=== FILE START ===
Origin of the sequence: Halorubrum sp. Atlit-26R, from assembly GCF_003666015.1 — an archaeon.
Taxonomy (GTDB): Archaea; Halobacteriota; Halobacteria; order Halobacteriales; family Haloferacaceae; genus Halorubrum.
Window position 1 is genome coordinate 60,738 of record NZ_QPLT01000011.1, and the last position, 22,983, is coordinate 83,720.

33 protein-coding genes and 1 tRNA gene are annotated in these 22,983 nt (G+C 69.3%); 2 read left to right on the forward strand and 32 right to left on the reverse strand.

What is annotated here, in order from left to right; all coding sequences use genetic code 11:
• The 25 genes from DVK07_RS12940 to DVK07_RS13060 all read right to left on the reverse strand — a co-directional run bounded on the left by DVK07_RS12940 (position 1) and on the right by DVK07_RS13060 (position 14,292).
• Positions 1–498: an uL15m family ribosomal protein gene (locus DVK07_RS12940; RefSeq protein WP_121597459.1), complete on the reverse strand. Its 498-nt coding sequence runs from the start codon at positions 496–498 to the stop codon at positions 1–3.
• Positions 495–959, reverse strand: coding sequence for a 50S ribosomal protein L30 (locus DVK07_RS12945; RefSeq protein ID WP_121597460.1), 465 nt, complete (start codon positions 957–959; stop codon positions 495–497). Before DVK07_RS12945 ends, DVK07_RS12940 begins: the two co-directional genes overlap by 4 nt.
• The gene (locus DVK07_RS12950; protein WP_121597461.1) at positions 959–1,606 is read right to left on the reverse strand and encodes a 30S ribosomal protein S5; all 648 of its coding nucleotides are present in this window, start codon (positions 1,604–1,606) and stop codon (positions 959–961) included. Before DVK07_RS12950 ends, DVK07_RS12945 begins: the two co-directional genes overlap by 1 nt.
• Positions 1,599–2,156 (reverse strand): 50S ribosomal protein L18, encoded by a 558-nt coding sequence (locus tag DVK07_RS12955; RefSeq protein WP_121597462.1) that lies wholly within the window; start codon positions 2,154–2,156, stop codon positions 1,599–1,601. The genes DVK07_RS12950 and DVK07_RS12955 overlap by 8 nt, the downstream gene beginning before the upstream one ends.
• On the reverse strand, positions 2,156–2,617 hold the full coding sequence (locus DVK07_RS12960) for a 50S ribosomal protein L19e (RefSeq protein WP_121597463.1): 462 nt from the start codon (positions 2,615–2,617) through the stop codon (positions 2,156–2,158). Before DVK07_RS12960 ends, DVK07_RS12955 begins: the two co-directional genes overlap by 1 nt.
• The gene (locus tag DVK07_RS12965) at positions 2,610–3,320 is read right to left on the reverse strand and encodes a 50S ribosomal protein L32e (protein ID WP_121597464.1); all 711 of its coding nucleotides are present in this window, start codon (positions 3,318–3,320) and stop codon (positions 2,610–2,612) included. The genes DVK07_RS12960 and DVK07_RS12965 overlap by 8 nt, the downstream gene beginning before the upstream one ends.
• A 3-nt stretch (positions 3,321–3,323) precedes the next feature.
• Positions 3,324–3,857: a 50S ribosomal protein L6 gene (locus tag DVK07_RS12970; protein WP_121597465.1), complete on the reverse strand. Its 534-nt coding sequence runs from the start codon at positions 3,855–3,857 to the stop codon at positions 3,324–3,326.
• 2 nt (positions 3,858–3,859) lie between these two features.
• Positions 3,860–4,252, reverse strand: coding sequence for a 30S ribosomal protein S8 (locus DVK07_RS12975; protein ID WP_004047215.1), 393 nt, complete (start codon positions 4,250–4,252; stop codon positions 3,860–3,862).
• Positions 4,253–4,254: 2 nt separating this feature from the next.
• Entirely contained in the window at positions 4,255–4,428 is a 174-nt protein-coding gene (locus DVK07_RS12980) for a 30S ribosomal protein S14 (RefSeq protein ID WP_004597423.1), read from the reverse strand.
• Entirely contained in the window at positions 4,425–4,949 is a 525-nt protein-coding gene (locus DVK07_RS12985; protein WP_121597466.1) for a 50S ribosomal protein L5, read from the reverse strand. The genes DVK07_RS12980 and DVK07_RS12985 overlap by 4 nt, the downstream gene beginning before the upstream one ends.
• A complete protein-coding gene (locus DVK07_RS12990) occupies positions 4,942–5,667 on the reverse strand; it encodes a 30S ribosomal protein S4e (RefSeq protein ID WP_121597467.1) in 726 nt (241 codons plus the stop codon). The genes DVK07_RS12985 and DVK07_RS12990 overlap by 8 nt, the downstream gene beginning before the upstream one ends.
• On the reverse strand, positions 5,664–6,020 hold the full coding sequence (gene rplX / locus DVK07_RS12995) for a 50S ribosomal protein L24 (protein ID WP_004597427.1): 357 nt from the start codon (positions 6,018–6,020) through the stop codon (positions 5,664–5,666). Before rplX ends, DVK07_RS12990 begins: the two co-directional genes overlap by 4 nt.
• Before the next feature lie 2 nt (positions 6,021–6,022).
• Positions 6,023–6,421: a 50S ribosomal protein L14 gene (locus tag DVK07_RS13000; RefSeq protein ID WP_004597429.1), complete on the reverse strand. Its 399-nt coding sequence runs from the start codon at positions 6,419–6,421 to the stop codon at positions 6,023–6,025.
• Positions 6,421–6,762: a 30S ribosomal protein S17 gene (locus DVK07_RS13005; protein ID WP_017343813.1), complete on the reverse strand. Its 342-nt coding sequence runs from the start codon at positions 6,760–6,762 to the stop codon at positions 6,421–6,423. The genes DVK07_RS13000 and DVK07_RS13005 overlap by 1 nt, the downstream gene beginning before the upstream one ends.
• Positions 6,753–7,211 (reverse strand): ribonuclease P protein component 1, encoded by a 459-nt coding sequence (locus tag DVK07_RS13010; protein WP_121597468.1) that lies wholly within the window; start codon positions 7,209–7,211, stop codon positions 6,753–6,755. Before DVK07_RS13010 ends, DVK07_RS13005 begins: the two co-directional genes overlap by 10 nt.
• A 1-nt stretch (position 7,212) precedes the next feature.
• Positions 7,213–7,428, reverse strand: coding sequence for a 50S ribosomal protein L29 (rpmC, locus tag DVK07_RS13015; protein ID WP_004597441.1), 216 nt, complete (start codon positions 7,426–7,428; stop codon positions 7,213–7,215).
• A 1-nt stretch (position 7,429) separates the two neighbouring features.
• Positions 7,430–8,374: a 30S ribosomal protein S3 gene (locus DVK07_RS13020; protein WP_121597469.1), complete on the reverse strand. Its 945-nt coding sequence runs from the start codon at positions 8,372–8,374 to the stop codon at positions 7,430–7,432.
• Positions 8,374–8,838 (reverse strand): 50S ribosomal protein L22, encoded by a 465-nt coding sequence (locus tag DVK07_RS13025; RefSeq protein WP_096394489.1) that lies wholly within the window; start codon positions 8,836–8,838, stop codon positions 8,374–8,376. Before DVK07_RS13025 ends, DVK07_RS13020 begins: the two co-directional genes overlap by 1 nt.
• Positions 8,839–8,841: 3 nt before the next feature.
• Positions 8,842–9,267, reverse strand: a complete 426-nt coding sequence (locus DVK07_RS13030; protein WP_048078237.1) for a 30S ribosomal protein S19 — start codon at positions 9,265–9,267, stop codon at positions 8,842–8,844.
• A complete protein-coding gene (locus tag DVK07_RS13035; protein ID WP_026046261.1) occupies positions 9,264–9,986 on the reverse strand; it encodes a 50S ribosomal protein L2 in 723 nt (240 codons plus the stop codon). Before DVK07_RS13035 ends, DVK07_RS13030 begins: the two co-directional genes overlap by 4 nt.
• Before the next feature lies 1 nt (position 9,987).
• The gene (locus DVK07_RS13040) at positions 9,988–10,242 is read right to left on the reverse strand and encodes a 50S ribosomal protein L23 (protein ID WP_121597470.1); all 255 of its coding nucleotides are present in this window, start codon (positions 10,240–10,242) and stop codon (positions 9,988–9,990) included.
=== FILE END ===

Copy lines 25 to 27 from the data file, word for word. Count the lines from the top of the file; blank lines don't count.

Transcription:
• Positions 6,753–7,211 (reverse strand): ribonuclease P protein component 1, encoded by a 459-nt coding sequence (locus tag DVK07_RS13010; protein WP_121597468.1) that lies wholly within the window; start codon positions 7,209–7,211, stop codon positions 6,753–6,755. Before DVK07_RS13010 ends, DVK07_RS13005 begins: the two co-directional genes overlap by 10 nt.
• A 1-nt stretch (position 7,212) precedes the next feature.
• Positions 7,213–7,428, reverse strand: coding sequence for a 50S ribosomal protein L29 (rpmC, locus tag DVK07_RS13015; protein ID WP_004597441.1), 216 nt, complete (start codon positions 7,426–7,428; stop codon positions 7,213–7,215).